Because the equity in one's home (the difference between the value of the home and what is owed on it) can be destroyed with the stroke of a pen, US home owners simply do not think of it as real.
They don't struggle to save it, they don't think of their home as a place where they are putting savings, and they don't pay off their mortgages as quickly as possible, because if the house is ever sold in foreclosure, the only beneficiary of that strategy is the lender.
Australians are viciously, passionately protective of their equity. They know it is protected by the government, and for many people, particularly the self-employed, it is their only form of retirement savings. Paying off the family home "owning it free and clear", is the pinnacle of financial accomplishment for many Australians.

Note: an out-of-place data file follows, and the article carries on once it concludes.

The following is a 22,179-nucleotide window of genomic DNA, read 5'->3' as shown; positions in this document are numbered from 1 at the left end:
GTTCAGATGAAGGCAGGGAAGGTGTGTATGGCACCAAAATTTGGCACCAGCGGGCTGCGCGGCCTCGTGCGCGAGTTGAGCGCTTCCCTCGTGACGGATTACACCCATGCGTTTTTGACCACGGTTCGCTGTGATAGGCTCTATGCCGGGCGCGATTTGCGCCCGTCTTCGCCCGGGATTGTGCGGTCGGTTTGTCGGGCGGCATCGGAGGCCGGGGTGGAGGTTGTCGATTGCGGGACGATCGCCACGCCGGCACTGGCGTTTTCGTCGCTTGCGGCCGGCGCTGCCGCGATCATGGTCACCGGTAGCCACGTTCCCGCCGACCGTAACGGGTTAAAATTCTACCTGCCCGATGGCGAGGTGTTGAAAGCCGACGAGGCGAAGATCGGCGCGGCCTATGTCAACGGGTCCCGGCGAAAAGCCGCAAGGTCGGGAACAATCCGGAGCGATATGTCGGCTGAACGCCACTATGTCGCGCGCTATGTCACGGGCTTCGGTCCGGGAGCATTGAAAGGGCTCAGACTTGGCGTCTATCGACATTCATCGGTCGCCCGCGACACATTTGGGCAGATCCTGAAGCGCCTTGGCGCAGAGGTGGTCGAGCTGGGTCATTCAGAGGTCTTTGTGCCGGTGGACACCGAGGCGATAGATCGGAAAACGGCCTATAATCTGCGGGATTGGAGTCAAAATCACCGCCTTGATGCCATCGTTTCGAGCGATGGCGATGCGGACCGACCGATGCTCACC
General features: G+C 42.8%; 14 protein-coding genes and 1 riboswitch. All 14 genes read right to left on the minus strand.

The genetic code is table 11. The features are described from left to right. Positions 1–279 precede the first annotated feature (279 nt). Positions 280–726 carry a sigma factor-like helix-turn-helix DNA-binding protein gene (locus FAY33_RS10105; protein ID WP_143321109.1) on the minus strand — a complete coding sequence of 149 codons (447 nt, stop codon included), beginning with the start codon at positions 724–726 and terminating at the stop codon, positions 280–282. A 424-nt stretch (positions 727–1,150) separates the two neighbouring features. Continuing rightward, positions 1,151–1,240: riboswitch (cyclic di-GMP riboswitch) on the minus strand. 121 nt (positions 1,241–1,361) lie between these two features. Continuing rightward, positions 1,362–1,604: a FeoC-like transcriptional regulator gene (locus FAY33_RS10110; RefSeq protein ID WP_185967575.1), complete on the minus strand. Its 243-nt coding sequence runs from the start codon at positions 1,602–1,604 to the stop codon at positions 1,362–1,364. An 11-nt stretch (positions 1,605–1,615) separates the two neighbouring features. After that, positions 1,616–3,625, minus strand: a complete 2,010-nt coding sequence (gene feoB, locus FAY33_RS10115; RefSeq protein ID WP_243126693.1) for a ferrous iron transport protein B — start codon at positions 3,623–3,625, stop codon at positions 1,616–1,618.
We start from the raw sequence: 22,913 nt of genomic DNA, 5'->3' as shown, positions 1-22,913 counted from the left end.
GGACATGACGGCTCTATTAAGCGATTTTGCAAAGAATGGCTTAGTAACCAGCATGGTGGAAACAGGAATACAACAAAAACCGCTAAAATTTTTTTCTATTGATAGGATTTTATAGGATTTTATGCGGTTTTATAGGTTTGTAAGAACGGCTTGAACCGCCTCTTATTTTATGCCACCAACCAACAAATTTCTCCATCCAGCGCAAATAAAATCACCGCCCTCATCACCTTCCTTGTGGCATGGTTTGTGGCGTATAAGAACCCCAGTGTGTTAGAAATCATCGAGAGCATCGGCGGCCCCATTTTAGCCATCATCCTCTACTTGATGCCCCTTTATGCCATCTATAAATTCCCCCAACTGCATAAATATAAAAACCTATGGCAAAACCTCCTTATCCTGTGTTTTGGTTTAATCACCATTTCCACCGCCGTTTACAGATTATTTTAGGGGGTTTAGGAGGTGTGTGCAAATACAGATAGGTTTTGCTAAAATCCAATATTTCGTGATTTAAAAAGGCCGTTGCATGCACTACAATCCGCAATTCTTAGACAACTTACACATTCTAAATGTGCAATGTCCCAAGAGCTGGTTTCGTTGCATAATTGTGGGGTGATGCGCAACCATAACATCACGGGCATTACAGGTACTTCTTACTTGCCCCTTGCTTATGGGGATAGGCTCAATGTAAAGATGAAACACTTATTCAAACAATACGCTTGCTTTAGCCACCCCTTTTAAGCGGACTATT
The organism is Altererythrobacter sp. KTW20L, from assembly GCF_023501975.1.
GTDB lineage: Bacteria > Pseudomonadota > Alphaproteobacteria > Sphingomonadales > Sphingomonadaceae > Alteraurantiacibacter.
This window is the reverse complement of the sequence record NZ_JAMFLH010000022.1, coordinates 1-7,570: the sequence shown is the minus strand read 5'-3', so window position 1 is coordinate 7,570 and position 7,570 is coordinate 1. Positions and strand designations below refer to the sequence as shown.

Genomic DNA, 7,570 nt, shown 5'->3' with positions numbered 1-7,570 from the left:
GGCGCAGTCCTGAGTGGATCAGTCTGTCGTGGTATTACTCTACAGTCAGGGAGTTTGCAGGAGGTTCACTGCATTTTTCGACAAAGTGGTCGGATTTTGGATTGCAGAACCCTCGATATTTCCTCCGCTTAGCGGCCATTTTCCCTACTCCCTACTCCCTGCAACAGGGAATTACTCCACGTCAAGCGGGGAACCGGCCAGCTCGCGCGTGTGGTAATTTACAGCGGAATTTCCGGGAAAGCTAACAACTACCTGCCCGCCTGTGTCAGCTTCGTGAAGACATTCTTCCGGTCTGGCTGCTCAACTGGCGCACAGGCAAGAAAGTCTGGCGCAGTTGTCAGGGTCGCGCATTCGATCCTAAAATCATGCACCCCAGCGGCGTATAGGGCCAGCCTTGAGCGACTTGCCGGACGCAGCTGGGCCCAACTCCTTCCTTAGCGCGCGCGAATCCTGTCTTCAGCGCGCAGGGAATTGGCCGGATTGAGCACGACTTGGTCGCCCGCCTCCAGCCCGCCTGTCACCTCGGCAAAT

4. Tax Deductions For Home Mortgage Payments
I have to say, from the outside, this policy is sheer lunacy.
I realise that the political fallout makes it almost impossible to consider, but really - you are encouraging people to borrow every last penny of value they can against their home, and they can spend it on anything they like - consumer goods, holidays, parties, whatever. You are also encouraging people to buy bigger, more expensive homes.
In Australia, mortgage payments on the home you live in cannot be deducted. Owning your home is considered consumption, like buying food or paying rent.
However, if you borrow against your home to make an investment - shares, property, managed funds, etc, then you can deduct the interest payments, because that money is earning you an income.
It doesn't stop people borrowing their home equity and frittering it away, but it reduces the incentive.